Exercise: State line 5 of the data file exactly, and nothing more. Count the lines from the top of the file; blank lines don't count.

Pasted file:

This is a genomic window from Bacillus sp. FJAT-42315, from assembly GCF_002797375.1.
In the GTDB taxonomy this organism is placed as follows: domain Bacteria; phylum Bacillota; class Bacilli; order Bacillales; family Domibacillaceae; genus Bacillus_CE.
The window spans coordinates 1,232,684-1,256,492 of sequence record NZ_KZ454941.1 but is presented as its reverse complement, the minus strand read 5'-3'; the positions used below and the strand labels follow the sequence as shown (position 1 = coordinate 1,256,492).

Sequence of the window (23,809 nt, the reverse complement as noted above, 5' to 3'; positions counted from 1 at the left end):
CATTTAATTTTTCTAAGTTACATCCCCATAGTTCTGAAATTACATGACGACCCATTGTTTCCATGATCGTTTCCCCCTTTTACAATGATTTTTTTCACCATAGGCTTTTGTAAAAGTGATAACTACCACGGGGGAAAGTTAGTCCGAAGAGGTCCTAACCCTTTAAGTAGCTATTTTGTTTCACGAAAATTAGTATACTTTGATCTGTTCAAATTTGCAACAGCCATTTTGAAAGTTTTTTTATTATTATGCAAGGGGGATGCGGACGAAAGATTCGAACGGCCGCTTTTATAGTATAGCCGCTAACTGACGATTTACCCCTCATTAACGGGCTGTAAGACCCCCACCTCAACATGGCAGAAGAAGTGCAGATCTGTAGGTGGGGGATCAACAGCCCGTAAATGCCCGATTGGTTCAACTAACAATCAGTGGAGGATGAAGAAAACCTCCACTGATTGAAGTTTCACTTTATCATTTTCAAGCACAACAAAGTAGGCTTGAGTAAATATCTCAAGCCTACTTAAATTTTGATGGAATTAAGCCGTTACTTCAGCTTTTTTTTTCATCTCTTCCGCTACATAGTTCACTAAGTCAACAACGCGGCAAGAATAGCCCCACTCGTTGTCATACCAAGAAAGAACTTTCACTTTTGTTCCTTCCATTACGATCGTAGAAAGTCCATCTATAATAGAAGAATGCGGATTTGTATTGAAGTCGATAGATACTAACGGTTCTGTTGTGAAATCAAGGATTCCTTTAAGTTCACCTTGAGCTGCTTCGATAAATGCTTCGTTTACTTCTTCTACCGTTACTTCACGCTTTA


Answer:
CATTTAATTTTTCTAAGTTACATCCCCATAGTTCTGAAATTACATGACGACCCATTGTTTCCATGATCGTTTCCCCCTTTTACAATGATTTTTTTCACCATAGGCTTTTGTAAAAGTGATAACTACCACGGGGGAAAGTTAGTCCGAAGAGGTCCTAACCCTTTAAGTAGCTATTTTGTTTCACGAAAATTAGTATACTTTGATCTGTTCAAATTTGCAACAGCCATTTTGAAAGTTTTTTTATTATTATGCAAGGGGGATGCGGACGAAAGATTCGAACGGCCGCTTTTATAGTATAGCCGCTAACTGACGATTTACCCCTCATTAACGGGCTGTAAGACCCCCACCTCAACATGGCAGAAGAAGTGCAGATCTGTAGGTGGGGGATCAACAGCCCGTAAATGCCCGATTGGTTCAACTAACAATCAGTGGAGGATGAAGAAAACCTCCACTGATTGAAGTTTCACTTTATCATTTTCAAGCACAACAAAGTAGGCTTGAGTAAATATCTCAAGCCTACTTAAATTTTGATGGAATTAAGCCGTTACTTCAGCTTTTTTTTTCATCTCTTCCGCTACATAGTTCACTAAGTCAACAACGCGGCAAGAATAGCCCCACTCGTTGTCATACCAAGAAAGAACTTTCACTTTTGTTCCTTCCATTACGATCGTAGAAAGTCCATCTATAATAGAAGAATGCGGATTTGTATTGAAGTCGATAGATACTAACGGTTCTGTTGTGAAATCAAGGATTCCTTTAAGTTCACCTTGAGCTGCTTCGATAAATGCTTCGTTTACTTCTTCTACCGTTACTTCACGCTTTA